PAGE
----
04 Oct Vocal assistants, growth driver for remote purchases ?
Alexa, Google Home, Siri, what future do vocal assistants hold for us ? Today, in the United States almost one in four households are fitted with at least one speaker. This tendency is also noteworthy in Asia where big local digital companies have all created their own speaker : Tencent, JD, Baidu, Alibaba even Samsung.
However, there still remains a notable disparity between the markets, in which two distinct groups appear : In China and India 80% of the population have adopted this vocal technology ; In Japan, 40% of its population have converted to it despite their position as an early adopter.
In France, vocal assistants entered the market in 2012 when Apple launched Siri. The consultancy company Roland Berger estimates the number of french users of all vocal assistants to be 20 million. And, he estimates at 1,7 million the number of french users of speakers, including 600 000 units being sold during 2018. On a global scale, this trend will grow with an annual growth of 25% until 2023 reaching 8 billions of vocal assistants in circulation in five years.
The development of this technology and opportunities around it will be based on three players : consumers, retailers and brands.
Zoom in on consumers : Buying online by using his voice
Although it may seem strange for some, with the development of connected speakers, now vocal shopping has emerged. A Hubspot study was carried out on smart speakers usage and highlighted the new possibilities for vocal shopping in the future.
This graph shows the share of different uses of connected speakers by consumers :
It reveals that more than half don’t use smart speakers. However, for users of connected speakers these uses are noticed : Checking the weather, doing shopping, asking questions, listening to podcasts and getting the news.
Despite it being the second most common usage after checking the weather, connected speakers are still relatively not much used for shopping.
Nevertheless, the consultancy company Roland Berger highlights the limits of this current technology. With e-commerce, consumers have passed from a stocktake on a human scale available in physical shops, to an infinity of possibilities comparable on the internet.
The vocal shopping doesn’t provide consumers with an experience as complete as physical shopping. Indeed, in response to a consumer question, the vocal assistant brings a unique answer, two or three at most. Whilst vocal is considered to be a new distribution channel just like m-commerce. But it seems for now to be adapted to purchases not including mass market products, rather than purchases with a higher added value.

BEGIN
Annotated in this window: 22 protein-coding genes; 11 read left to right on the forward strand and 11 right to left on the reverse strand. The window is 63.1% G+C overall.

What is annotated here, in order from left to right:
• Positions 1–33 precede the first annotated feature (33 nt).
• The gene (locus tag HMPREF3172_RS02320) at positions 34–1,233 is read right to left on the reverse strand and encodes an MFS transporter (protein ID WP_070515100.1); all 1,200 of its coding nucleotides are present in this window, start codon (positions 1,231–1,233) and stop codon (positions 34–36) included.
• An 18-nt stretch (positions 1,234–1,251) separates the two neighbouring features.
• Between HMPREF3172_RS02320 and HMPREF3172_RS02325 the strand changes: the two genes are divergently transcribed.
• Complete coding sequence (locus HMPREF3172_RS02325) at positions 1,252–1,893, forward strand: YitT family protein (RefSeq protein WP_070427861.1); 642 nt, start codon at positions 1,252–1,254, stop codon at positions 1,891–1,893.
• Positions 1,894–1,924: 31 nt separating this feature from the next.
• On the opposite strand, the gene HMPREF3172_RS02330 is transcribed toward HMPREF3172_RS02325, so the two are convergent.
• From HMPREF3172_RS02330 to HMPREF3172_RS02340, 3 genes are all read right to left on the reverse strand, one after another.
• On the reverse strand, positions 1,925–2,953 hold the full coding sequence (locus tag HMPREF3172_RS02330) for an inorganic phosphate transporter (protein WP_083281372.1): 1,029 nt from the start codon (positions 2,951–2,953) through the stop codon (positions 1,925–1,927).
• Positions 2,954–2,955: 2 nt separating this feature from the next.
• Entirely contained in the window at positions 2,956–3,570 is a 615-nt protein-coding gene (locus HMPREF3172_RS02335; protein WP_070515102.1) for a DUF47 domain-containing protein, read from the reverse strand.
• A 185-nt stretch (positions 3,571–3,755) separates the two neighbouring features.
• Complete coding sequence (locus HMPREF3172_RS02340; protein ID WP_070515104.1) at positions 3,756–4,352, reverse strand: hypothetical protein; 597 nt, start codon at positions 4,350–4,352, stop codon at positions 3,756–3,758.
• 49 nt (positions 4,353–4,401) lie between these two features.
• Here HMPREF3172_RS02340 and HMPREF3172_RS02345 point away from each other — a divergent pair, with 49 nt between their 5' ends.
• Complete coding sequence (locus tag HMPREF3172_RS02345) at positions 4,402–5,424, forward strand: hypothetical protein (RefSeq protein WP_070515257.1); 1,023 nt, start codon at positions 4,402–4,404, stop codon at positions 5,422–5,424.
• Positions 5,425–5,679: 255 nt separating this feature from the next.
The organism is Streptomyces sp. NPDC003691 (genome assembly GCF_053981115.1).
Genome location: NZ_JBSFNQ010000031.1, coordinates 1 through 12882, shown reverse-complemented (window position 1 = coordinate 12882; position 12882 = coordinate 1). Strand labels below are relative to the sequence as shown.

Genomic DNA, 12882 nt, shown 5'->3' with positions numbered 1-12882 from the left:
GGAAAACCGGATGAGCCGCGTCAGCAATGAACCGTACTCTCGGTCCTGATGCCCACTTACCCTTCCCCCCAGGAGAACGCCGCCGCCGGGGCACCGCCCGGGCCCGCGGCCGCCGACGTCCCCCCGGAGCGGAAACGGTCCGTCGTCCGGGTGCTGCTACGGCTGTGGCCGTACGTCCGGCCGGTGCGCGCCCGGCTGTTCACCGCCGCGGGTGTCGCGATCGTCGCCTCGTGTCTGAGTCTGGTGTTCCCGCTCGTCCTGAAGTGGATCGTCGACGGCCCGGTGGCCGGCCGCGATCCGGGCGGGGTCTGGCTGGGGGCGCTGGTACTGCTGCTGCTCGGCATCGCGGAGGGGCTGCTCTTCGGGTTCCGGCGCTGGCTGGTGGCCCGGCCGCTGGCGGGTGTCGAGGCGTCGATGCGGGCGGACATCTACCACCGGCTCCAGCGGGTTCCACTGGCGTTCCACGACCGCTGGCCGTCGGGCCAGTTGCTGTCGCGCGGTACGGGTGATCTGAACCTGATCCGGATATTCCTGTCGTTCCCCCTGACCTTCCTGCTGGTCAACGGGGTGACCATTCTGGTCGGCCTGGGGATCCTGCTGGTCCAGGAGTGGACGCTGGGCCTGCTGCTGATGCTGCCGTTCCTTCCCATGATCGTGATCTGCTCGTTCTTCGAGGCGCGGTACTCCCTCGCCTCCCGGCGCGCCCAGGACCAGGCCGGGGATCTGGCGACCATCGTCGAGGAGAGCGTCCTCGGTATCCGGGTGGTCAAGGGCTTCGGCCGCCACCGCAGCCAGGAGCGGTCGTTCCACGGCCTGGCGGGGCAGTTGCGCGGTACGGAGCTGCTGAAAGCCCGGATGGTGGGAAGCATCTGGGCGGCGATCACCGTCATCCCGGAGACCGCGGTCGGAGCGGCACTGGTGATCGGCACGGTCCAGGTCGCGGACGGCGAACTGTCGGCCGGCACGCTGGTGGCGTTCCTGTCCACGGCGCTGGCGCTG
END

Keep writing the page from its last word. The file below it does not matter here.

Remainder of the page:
Zoom in on retailers : Gadget or real opportunity ?
The adoption by consumers seems to be in its early stage, what about retailers ?
E.Leclerc has developed his vocal assistant “Mémo courses” (Google Home), which allows him to link his own E.Leclerc account and to add products with his voice. He can therefore easily find his shopping list by using with Google Home, Google Assistant Application or the Leclerc Drive mobile application. The group’s ambition for 2019 is to personalize the adding products to an online basket by taking account of consumers’ buying history. In fact, if he or she often buys a product from a particularly brand, products from that brand will be automatically added to the basket. And the consumer will don’t have to name them specifically.
Partnerships are already increasing between brands or retailers and GAFA as part of vocal technology. As Sephora with Google Nest Hub, Intermarché and E.Leclerc with Google Assistant and Google Home, Ocado or Lego with Alexa.
These brands has developed their own vocal interface to make the buying experience more intuitive, faster and simple. However, the number of users remains for now low. Thus, the ROI is not certain and these approaches remain quite experimental, done as pilots and on test cases that are not totally proven.
And what about the brands in all of this ?
Brands have quickly detected the importance of vocal technologies. But today, voice technology remains more a test ground to be improved than an operational weapon. In order for vocal technology to become established, its format needs to be changed including in the connection of humans with this technology.
So, the development of technology will push companies to propose solutions in order to cater to their clients needs.
But for now, brands need to start these tests and define their specific strategy.
Thus, the vocal market is still at the Test&Learn stage. Axelle Lemaire, the former secretary of state for digital technology digital tells : “Voice technology will not replace other channels. It will increase the amplitude of interaction opportunities between humans and screens.”